You might have noticed Art having various tics over the last few years, like blinking his eyes, moving his jaw, taking extra breaths when he speaks, stuff like that. You also may have heard an exasperated me or Ben trying to figure out how to deal with him being inflexible, impulsive or even explosive. Turns out it is all related to Tourette Syndrome, which Art was recently diagnosed with.
At the end of the summer we took him to a neurologist and the doctor said, without a doubt, that Art has Tourette's. That means Art's brain is firing for movements and impulses abnormally. It is diagnosed when a child has had both vocal and motor tics for more than 12 months and other tic-causing things are ruled out. The tics are aggravated by stress and fatigue, among some other things, and some Occupational Therapy things can help like chewing gum, sitting on a ball and some other random things.
Likely Art will have tics from TS through adolescence, probably with the tics fading or lessening in his late teens or so. There are medications that can reduce or calm tics, but not make them go away. We have a prescription for an as-needed medication in case he goes through a wave of really debilitating tics like the ones he had late this summer. His poor head was turning so much that he could barely read, but like all of his tics, it disappeared after a couple weeks and was replaced with something different. Often a child can suppress tics temporarily, like at school or a visit with friends, but they will come out eventually so sometimes kids at school will be allowed to leave the room whenever they need to and go let them out somewhere in the building. So far Art has not mentioned doing that.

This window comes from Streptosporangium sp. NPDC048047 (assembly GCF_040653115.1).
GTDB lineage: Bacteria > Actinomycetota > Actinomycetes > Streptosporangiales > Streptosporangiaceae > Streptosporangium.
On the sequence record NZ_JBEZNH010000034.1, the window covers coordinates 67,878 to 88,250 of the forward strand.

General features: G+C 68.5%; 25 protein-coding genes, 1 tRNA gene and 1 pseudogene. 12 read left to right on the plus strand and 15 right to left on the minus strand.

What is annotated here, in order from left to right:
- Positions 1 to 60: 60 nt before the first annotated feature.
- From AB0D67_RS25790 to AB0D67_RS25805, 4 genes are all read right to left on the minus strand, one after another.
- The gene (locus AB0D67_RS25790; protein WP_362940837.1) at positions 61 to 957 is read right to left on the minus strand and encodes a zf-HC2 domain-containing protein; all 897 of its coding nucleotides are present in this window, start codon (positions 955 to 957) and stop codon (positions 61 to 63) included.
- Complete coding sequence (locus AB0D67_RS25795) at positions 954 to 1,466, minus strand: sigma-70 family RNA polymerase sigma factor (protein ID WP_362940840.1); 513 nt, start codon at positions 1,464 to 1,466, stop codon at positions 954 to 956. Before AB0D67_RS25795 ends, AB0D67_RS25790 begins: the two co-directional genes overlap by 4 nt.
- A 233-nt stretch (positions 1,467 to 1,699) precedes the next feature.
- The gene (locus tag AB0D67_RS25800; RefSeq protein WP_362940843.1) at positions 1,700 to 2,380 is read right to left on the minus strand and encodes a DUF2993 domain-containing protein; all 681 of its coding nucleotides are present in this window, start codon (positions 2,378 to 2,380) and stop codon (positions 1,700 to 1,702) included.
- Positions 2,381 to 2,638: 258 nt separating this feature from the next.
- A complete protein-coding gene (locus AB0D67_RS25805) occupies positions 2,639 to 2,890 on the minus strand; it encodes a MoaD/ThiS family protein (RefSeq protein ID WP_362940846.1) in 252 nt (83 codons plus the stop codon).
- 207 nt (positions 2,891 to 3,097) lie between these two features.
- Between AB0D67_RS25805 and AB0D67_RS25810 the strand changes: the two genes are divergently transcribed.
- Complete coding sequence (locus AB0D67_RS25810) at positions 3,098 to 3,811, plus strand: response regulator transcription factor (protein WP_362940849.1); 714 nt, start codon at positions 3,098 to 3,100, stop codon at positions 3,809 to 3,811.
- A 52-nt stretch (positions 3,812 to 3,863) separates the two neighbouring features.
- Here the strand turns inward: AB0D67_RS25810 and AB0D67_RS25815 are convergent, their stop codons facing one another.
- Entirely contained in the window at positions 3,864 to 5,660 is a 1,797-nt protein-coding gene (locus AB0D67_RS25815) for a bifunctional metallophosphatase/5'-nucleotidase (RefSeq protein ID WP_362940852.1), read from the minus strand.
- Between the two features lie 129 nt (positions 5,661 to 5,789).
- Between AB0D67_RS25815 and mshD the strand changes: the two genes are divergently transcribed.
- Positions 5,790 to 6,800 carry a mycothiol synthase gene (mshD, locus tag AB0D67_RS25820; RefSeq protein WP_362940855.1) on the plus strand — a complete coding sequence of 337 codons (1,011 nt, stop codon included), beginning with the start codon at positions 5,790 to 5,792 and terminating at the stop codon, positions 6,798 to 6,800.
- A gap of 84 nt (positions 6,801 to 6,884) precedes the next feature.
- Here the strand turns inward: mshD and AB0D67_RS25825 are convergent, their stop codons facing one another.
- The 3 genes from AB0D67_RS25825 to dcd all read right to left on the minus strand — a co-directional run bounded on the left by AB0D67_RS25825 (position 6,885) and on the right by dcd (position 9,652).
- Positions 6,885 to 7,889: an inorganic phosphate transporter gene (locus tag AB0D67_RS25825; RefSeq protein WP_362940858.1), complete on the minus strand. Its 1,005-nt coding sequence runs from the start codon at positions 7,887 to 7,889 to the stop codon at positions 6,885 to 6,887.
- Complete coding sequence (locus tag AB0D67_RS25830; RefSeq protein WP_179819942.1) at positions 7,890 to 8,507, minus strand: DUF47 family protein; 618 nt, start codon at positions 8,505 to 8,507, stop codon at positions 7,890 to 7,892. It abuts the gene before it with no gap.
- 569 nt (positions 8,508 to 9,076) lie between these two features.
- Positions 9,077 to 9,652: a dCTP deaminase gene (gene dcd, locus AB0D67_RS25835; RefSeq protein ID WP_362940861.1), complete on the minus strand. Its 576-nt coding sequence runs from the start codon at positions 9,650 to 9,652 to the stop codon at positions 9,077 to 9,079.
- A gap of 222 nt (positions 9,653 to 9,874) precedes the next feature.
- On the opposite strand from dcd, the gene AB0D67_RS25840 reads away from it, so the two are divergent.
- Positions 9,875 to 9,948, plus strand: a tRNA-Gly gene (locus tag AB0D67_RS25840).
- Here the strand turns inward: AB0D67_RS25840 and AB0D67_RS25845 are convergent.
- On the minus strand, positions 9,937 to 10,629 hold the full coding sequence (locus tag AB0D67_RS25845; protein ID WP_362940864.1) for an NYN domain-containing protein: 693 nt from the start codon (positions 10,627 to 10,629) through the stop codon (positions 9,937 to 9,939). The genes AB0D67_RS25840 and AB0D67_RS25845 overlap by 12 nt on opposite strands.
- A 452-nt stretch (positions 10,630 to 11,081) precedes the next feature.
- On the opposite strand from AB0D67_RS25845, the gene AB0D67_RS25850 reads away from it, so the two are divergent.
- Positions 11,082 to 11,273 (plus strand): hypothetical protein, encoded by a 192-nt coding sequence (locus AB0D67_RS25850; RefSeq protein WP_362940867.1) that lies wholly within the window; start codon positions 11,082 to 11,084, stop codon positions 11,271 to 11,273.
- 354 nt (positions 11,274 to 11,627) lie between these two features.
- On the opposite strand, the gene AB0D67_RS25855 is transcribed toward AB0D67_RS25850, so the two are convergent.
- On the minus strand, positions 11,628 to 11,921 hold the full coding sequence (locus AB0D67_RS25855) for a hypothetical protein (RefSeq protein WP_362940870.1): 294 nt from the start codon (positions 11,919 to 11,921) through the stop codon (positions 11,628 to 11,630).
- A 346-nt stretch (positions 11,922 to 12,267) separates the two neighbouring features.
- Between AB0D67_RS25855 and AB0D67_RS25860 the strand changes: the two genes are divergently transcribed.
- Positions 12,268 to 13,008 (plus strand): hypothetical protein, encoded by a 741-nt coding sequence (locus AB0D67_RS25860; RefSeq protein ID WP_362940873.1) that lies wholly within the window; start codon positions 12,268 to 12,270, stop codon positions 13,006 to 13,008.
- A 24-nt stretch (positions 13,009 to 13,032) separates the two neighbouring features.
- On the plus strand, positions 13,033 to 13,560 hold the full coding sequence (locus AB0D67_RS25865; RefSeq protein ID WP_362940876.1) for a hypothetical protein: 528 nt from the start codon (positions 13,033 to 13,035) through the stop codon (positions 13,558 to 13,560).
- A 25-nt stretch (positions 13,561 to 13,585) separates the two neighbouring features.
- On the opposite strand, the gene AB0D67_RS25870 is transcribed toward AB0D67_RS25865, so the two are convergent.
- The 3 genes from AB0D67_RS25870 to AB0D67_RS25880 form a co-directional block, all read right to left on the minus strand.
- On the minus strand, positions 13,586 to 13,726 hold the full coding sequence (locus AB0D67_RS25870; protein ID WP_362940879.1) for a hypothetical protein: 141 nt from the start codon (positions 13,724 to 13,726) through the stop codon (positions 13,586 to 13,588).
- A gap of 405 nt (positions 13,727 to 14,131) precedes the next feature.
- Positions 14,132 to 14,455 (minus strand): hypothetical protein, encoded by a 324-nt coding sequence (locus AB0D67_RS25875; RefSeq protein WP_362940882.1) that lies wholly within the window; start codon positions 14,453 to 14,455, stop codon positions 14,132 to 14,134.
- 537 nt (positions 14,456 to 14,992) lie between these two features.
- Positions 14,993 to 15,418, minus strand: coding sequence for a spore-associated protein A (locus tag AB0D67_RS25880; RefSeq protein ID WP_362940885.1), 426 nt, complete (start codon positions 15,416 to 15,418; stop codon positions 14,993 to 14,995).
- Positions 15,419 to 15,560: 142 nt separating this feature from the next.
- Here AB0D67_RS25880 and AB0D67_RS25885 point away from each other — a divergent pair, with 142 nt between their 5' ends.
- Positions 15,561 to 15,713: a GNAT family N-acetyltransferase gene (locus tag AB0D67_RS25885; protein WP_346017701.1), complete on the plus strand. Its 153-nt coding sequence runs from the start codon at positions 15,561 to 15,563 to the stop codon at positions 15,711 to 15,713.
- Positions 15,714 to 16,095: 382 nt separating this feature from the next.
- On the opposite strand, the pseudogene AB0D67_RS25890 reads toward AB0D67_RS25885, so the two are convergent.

As for the associated disorders that often come with Tourette's, like Sensory Processing Disorder and Obsessive/Compulsive disorder, Art shows signs of some of those in varying degrees and we are trying to be proactive to help Art manage them. Like if the girls are really loud at dinner, which they often are, we stick some noise reduction headphones on Art before he loses it. Or if he's having a hard time moving on from an activity or disappointment, we try to figure out a strategy to get him past it instead of digging our heels in. Basically, we don't try to "fix" his meltdowns or little obsessions anymore (which never worked anyway), we try to stay clued into what he might be going through and help him navigate.
And with our increased compassion and empathy his really lovely nature has had a chance to show more at home. He asks the girls how school was or makes cool paper things for Lewis. He races to get the milk and glasses for dinner so I don't have to get up. (He also whines about cleaning up after dinner, but that is not related to TS so I am digging my heels in about that.)
All of this is tiring, though, for us and for him. Ben and I are so often weighing the effect this or that will have on Art... Art worried for a while that he was the only one in our family with something "wrong with him". I told him that wasn't true. I told him I have depression and have had it for a long time. He found that really comforting to know he wasn't the only one. He asked me lots of questions, like if Ben knew I had depression before he married me, or if it ever bothers me to have depression. And we talked about Papa having arthritis in his hands.
And from Ben:
I think we feel really grateful and relieved that we know so much more about how to help him. I realize now Art's behavior is often beyond his ability to fully control it and knowing that from a solid diagnosis has empowered me with more empathy and patience. Maybe I shouldn't have needed that but it's helped! He's always been an extraordinary little boy, full of empathy for his siblings, love for us and awesomeness to his core.